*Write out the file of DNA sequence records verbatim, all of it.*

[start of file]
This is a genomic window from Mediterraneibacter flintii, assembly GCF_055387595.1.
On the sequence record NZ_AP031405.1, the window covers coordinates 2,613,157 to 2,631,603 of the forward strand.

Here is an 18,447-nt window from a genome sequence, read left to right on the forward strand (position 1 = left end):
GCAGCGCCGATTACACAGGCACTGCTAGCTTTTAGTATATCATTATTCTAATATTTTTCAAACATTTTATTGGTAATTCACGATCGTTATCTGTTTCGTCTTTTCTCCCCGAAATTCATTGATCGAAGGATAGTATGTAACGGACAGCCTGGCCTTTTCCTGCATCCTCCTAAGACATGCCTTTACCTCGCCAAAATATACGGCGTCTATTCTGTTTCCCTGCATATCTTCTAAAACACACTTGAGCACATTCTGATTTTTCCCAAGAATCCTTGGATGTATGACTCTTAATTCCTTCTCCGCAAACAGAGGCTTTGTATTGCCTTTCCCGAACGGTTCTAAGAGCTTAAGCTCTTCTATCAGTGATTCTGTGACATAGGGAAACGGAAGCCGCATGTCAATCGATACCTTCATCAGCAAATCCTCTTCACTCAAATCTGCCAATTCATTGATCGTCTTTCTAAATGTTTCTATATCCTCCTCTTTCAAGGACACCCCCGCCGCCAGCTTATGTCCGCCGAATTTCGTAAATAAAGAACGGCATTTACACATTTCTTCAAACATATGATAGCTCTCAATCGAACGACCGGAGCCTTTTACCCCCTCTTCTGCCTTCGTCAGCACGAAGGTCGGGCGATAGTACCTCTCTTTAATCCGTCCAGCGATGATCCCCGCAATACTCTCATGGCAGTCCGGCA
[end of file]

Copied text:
This is a genomic window from Mediterraneibacter flintii, assembly GCF_055387595.1.
On the sequence record NZ_AP031405.1, the window covers coordinates 2,613,157 to 2,631,603 of the forward strand.

Here is an 18,447-nt window from a genome sequence, read left to right on the forward strand (position 1 = left end):
GCAGCGCCGATTACACAGGCACTGCTAGCTTTTAGTATATCATTATTCTAATATTTTTCAAACATTTTATTGGTAATTCACGATCGTTATCTGTTTCGTCTTTTCTCCCCGAAATTCATTGATCGAAGGATAGTATGTAACGGACAGCCTGGCCTTTTCCTGCATCCTCCTAAGACATGCCTTTACCTCGCCAAAATATACGGCGTCTATTCTGTTTCCCTGCATATCTTCTAAAACACACTTGAGCACATTCTGATTTTTCCCAAGAATCCTTGGATGTATGACTCTTAATTCCTTCTCCGCAAACAGAGGCTTTGTATTGCCTTTCCCGAACGGTTCTAAGAGCTTAAGCTCTTCTATCAGTGATTCTGTGACATAGGGAAACGGAAGCCGCATGTCAATCGATACCTTCATCAGCAAATCCTCTTCACTCAAATCTGCCAATTCATTGATCGTCTTTCTAAATGTTTCTATATCCTCCTCTTTCAAGGACACCCCCGCCGCCAGCTTATGTCCGCCGAATTTCGTAAATAAAGAACGGCATTTACACATTTCTTCAAACATATGATAGCTCTCAATCGAACGACCGGAGCCTTTTACCCCCTCTTCTGCCTTCGTCAGCACGAAGGTCGGGCGATAGTACCTCTCTTTAATCCGTCCAGCGATGATCCCCGCAATACTCTCATGGCAGTCCGGCA